Foto Yann Riou
TASMANIA STRAIGHT AHEAD
Spindrift 2’s crew is spending its last night in the Indian Ocean. As the sun sets over Europe, it will soon rise under Australia, where the trimaran is currently sailing. They will pass under Tasmania in 15 hours. Geographers have defined the boundaries of the Indian Ocean as Cape Agulhas to the west (South Africa, longitude 20° East) and the South-east tip of Tasmania (Australia) to the East. The 90,000-square metre island, with half a million inhabitants, signifies to those hunting records that they have finished with the Indian and that they are now in the Pacific Ocean, which, in these latitudes, is the largest marine desert in the world. For now, Dona Bertarelli and Yann Guichard’s crew is continuously tuning the sails to best exploit a wind that is regularly running out of breath as soon as the boat enters this ridge of high pressure, that has decided to keep moving forward, also due East, at 25 knots, but no more. Patience, then, and precision in manoeuvring to enable Spindrift 2 to keep up the most consistent speed possible...around 30 knots.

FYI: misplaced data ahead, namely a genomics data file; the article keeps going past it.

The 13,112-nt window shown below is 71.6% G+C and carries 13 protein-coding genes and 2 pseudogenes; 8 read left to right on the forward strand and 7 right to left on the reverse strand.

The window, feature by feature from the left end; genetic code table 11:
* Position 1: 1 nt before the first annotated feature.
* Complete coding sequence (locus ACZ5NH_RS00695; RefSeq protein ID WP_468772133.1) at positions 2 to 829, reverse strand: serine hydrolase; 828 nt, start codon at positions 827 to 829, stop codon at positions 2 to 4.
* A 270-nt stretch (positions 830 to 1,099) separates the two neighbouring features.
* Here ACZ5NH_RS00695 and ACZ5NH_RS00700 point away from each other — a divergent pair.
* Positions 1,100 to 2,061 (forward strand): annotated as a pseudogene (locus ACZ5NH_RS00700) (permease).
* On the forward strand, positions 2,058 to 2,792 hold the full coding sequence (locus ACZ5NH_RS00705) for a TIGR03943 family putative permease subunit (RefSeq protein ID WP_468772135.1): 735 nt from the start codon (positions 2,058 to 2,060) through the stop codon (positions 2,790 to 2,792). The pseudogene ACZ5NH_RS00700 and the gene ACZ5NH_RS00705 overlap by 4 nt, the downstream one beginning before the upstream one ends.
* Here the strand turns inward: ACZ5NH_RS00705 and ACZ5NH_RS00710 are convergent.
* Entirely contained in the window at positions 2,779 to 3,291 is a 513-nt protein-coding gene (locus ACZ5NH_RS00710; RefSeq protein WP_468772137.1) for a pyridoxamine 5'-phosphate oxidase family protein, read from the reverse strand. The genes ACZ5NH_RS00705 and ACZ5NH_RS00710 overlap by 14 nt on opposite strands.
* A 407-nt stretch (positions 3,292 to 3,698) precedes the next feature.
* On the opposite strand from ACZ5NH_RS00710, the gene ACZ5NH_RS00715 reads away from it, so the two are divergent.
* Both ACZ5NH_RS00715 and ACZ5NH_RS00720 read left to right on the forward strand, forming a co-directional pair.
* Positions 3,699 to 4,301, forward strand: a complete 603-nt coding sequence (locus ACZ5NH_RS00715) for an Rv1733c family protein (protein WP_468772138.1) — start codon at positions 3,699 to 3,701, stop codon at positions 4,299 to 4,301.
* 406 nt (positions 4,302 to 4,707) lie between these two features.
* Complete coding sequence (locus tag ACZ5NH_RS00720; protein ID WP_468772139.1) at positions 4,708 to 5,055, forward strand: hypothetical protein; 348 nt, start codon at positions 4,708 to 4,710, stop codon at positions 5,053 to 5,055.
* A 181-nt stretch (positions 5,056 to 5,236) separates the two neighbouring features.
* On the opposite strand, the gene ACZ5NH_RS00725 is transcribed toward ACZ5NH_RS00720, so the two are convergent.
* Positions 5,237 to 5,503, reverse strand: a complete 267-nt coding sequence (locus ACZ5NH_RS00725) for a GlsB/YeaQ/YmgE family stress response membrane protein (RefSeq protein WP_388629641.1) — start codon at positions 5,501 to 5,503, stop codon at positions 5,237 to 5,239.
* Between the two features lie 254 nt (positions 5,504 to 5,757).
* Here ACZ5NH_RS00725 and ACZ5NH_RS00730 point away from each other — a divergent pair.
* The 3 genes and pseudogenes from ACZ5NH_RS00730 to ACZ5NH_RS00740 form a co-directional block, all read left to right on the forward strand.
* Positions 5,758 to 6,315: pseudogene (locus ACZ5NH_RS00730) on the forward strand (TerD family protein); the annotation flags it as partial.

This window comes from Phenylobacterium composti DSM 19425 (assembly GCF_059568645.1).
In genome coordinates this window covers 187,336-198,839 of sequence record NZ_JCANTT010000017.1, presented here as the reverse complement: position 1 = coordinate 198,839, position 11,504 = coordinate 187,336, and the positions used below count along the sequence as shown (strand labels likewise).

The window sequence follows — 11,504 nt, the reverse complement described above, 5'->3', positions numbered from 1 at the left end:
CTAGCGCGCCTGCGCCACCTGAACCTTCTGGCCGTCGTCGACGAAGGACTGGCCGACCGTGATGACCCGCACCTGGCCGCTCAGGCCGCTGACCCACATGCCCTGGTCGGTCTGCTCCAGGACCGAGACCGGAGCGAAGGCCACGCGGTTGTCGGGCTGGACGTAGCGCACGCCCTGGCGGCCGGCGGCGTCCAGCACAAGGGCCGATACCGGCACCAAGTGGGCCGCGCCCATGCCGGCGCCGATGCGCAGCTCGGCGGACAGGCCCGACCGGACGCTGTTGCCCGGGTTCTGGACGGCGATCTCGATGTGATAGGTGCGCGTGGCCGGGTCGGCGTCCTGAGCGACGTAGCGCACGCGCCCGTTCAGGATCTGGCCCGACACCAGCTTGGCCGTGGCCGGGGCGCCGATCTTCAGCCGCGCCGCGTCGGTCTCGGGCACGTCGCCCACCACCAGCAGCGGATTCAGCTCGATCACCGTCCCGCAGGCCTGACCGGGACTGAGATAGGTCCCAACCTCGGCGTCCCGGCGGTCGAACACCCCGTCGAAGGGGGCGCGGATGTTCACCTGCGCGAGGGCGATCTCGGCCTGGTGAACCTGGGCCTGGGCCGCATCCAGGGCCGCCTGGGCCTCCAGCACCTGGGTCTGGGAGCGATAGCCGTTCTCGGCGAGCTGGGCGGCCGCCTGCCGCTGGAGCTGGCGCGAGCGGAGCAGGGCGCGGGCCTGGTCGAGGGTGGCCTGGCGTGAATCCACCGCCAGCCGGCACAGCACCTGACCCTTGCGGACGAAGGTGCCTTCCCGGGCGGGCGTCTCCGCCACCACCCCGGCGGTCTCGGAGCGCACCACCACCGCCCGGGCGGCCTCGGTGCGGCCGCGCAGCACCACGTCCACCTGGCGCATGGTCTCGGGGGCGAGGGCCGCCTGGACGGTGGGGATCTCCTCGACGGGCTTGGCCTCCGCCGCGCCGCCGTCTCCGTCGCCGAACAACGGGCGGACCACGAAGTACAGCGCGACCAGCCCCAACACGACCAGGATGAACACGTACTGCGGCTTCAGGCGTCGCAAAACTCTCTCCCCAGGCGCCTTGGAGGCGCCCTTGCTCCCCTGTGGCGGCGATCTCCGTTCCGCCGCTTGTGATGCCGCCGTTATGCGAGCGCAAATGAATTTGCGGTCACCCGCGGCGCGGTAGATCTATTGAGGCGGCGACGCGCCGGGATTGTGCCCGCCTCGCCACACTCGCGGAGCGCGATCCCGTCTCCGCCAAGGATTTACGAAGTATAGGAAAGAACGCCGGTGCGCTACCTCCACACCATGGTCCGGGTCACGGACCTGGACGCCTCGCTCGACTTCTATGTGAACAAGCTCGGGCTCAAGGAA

Day 20 – 17h00 GMT
54.92 nm ahead the current record holder
Distance covered from the start: 13,037.9 nm
Average speed over 24 hours: 29.2 knots
Distance over 24 hours: 701.1 nm